Demonstrator: Glenis Smith Her Title: 'As Time Goes By'
A full hall greeted Glenis Smith’s return to our Club on 4 February and on this occasion her title was ‘As Time Goes By’.
Her first design, accompanied by music from the 1950s, was arranged in a Fortnum & Mason basket hamper and took us back to those heady days. To a profusion of bare twigs and green garden foliage Glenis added yellow freesias, tulips in a variety of colours, mimosa and mini chrysanthemums.
Whilst arranging her second design on a black rectangular frame, Glenis explained how the ‘Continental’ design was made popular in Holland in the 1960s and, mainly due to their lack of available foliage; the Dutch florists used every part of the flower. The flowers were arranged in vertical lines and, in order to cover the florist foam, Glenis used small sections of the offcut stems - just as the Dutch did. Following this, Glenis arranged a pedestal typical of the Sixties, with ferns, bamboo, conifer and variegated privet to which she added plum-coloured lilies, orange roses and bloom carnations. When completed, a separate linked arrangement was placed at the base.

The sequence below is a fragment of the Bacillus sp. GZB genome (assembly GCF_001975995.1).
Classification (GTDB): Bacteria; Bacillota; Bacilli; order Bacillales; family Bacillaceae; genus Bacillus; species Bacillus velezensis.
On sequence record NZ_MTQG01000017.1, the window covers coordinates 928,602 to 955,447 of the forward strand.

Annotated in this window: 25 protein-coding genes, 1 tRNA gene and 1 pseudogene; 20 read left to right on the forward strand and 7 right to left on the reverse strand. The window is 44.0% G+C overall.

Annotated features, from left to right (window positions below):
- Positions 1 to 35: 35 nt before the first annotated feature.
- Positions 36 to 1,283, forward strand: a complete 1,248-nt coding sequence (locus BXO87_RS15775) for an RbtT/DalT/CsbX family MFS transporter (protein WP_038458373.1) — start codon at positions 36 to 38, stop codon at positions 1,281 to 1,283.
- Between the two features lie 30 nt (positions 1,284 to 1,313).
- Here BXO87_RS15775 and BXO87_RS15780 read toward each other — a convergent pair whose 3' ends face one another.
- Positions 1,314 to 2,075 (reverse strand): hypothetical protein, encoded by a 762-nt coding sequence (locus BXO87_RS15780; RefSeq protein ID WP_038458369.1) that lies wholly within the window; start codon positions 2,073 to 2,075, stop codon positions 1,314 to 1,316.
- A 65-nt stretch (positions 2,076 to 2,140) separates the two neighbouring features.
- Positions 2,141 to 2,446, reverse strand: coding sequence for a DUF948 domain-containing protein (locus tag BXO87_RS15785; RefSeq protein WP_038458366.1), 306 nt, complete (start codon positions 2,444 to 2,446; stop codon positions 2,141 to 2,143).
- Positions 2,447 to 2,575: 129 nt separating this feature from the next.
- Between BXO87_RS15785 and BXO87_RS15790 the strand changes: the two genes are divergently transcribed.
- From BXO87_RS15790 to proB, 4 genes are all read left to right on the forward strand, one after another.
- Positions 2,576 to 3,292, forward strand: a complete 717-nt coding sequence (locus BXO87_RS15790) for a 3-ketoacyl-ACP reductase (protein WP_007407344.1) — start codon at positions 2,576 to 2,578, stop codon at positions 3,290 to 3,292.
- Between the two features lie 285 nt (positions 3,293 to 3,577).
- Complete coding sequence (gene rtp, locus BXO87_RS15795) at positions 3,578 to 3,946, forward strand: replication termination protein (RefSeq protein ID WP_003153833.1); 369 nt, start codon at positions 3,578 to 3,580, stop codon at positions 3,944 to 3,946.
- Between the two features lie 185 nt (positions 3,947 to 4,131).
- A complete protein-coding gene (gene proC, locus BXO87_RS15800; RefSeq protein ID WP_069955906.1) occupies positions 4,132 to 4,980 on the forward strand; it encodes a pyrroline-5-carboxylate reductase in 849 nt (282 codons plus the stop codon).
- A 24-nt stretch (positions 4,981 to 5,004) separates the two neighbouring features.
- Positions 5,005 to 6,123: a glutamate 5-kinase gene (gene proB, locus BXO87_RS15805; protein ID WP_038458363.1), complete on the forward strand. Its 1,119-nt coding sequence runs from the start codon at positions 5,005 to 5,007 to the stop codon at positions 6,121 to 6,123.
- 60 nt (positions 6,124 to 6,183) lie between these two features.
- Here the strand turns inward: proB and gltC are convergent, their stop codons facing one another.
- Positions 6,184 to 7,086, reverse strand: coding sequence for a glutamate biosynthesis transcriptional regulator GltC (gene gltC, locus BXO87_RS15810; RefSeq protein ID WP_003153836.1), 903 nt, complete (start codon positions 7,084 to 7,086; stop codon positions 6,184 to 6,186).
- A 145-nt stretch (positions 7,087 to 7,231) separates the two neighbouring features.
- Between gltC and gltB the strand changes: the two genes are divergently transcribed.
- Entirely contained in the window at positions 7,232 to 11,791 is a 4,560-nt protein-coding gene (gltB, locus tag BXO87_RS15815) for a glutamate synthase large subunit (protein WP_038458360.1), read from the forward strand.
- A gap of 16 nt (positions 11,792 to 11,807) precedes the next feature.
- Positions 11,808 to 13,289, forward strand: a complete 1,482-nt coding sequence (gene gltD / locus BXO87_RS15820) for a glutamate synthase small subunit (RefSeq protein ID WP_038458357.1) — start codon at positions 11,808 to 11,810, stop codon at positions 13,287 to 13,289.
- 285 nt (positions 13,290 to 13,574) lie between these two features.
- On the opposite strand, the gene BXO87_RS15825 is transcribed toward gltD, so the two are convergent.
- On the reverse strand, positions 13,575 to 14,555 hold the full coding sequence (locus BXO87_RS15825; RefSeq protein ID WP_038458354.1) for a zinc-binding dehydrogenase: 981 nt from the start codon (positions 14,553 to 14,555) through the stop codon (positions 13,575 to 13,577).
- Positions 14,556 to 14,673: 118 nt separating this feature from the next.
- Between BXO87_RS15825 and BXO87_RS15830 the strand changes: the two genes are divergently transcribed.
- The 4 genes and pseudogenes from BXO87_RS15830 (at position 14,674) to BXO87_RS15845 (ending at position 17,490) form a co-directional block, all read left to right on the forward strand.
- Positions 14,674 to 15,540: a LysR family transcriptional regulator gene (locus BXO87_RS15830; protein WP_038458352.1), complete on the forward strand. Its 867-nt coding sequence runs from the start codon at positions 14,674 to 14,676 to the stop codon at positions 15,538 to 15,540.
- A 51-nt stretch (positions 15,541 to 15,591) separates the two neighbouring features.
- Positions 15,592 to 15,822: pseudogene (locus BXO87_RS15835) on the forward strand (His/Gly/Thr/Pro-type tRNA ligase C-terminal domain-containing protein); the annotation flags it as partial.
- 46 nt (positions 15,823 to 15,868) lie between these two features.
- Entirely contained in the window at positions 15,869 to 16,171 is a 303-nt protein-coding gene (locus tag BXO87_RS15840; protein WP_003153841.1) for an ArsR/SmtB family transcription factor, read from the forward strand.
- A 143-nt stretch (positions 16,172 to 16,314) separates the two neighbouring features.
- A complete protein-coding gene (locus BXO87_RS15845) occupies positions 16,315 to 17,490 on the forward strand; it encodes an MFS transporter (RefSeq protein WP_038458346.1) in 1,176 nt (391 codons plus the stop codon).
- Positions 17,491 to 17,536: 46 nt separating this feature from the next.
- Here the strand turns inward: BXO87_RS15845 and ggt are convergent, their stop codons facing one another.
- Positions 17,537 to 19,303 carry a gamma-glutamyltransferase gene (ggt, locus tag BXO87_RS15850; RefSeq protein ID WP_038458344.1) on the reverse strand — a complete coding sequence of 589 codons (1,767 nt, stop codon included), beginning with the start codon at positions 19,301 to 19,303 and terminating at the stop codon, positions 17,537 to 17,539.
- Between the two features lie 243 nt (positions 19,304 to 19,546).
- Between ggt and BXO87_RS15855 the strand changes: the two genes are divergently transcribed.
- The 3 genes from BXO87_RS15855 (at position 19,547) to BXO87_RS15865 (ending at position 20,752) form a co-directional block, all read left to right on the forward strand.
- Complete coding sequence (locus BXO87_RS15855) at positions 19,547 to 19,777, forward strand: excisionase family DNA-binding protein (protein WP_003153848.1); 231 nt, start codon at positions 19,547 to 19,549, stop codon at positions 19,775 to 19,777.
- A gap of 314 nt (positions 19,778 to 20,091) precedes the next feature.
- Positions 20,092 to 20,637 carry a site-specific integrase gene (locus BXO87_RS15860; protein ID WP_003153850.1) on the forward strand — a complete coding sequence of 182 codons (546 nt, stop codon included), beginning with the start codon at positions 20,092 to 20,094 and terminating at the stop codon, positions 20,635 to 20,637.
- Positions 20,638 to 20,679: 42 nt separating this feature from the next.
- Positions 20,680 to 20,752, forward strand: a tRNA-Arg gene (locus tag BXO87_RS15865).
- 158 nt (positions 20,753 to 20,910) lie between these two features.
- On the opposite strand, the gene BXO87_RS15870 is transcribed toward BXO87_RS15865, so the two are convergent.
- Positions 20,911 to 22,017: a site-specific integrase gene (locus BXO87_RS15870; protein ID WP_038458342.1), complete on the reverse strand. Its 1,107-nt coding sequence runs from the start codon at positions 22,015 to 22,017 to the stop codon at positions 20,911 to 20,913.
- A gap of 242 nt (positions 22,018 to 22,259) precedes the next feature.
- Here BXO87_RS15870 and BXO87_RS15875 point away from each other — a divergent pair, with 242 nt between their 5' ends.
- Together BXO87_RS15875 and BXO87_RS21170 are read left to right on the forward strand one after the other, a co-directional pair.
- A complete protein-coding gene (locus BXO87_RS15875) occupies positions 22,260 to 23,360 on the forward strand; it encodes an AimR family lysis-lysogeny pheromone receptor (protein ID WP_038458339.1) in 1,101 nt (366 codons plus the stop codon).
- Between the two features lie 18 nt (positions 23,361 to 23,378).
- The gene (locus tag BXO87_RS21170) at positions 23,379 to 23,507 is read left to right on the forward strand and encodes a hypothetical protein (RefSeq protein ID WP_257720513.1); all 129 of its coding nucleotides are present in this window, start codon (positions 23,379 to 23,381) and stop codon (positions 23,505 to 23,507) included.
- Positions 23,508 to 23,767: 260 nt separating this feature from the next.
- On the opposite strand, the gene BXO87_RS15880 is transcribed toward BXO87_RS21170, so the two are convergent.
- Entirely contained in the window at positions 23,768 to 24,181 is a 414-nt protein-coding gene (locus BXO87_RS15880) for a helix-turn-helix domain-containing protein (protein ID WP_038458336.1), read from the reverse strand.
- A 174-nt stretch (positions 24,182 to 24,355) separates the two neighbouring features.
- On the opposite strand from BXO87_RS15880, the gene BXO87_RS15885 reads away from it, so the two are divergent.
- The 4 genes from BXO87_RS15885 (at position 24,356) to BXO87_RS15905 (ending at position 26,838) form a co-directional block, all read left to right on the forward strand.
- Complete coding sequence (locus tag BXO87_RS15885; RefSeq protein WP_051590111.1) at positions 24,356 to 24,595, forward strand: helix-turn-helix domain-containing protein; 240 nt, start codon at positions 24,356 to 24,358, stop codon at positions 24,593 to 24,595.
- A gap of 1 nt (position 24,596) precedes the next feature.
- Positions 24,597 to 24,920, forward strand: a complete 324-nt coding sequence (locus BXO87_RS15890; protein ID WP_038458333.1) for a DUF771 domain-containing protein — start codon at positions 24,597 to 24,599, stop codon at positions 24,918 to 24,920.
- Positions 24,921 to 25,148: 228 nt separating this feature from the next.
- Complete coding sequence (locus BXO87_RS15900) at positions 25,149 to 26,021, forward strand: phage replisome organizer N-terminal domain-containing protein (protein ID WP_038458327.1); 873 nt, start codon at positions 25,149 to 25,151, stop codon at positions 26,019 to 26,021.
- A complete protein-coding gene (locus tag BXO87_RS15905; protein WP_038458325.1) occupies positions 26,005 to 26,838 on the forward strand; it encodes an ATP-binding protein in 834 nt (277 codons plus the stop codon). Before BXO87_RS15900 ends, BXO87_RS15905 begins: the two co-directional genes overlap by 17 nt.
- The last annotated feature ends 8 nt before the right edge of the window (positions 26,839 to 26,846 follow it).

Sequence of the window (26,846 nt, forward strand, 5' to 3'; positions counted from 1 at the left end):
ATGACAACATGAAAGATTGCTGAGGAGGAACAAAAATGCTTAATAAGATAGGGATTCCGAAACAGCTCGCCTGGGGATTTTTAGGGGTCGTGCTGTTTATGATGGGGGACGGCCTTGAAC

We were shown how the Italians had influenced flower design in the 1980s when Glenis used curled phormium and aspidistra leaves as well as other garden foliage to provide the background for pink anthurium and stunning Phalaenopsis, the moth orchid; all arranged on a black urn.
Showing us an example of coloured florist foam, which has been available for some years but is not favoured by all flower arrangers, Glenis used lime green blocks completing two small mirror-image raised designs with cream and green flowers and foliage. She included some aspidistra leaf manipulation along with the green Anastasia chrysanthemums and pale green bloom carnations.
Finally, we saw the South African influence with a low horizontal design on an oval black container. Phormium, blue spruce and hard ruscus provided the base for pale pink flowering broom, purple liatrus, pink gerbera and pale pink tulips and Glenis finally added pale lilac roses aptly named Memory Lane.